Malleus Haereticorum wrote:
I read this statement on a friends post, and something seems missing about it, but can't figure out what. Any thoughts?
“We are certain there is forgiveness, because there is a gospel, and the very essence of the gospel lies in the proclamation of the pardon of sin.” —Charles H. Spurgeon
I don't see anything wrong with Mr. Calvinist (C.H Spurgeon) here. Presumably we would differ with him on the belief in the sacrament of confession, and what pardon of sin means for the person.
Maybe that is what you are picking up? To merely pardon someone is not to heal them. If I murder your son, you may forgive me, but you do not thereby make me a new man. So Christ says "your faith has saved you" often, but this can just as easily be translated "your faith has made you whole" (which is what older translations often have). Spurgeon would hold that justification does not involve an interior change in the man justified, but merely in externally forgiving him. Though it should be added that Calvinists do believe in sanctification that occurs after justification, whereby we do grown in holiness. But they separate these two things, which we see as intimately linked.
As Catholics, we wouldn't distinguish between our sanctification and our justification? Aren't these two separate?
We might make at least a logical distinction, though often we tend to use the terms interchangeably (justifying grace is sanctifying grace etc).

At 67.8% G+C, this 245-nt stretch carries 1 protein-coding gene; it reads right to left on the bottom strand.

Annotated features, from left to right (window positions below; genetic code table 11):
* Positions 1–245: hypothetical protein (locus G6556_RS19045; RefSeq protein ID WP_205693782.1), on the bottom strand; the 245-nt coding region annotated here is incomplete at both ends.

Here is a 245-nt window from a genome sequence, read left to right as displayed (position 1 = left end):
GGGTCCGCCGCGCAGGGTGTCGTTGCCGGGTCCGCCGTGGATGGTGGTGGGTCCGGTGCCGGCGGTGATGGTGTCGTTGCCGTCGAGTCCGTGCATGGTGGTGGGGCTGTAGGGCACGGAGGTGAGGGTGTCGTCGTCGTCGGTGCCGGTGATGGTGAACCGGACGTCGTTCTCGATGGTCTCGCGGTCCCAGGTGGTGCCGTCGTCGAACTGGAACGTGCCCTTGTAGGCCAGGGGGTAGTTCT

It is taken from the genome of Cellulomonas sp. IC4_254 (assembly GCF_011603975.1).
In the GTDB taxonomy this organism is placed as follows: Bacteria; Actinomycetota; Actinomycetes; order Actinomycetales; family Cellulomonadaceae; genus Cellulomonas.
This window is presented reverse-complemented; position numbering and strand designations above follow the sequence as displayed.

Hence, the Council of Trent talks about growing in justification through merit. Justification for the Calvinist, as it does not involve any intrinsic change (at least in the sense we mean) cannot "grow". It just is or isn't. Whereas sanctification is where, through dependence on Christ, the Christian does have an interior change, eliminating his "corrupt heart and sinful nature" and growing in virtue.
Basically in Calvinism we have that forensic, instantenous change of state called justification. It is like being pardoned by the governor. Or in Lutheran terms, being covered rather than transformed by the merits and righteousness of Christ (NB it is, however, not wholly external, this justification). But sanctification is internal, is something that is a gradual process, one of growth. They speak of being grafted into His justice or righteousness. Leaving aside the idea of merit, as far as what sanctity is (an internal, transformative change), we and Calvinists agree. Whereas Luther holds both are forensic, external, coverings.
Justification is forgiveness and utterly gratuitious, sanctification does involve our actions. Which is why Calvinists insist on dividing the two, not conflating them.
Now we could admit a similar distinction. Certainly there is no merit prior to justification, and we could well speak of intial justification in similar terms (even for the Calvinist it includes an internal element from which sanctification is possible). But ultimately we see justification in that sense as not ontologically different than sanctity. The intial obtainment involves no human merit, nor persevereance in it, but its growth does. Whereas they hold that these are really two things, though interdependent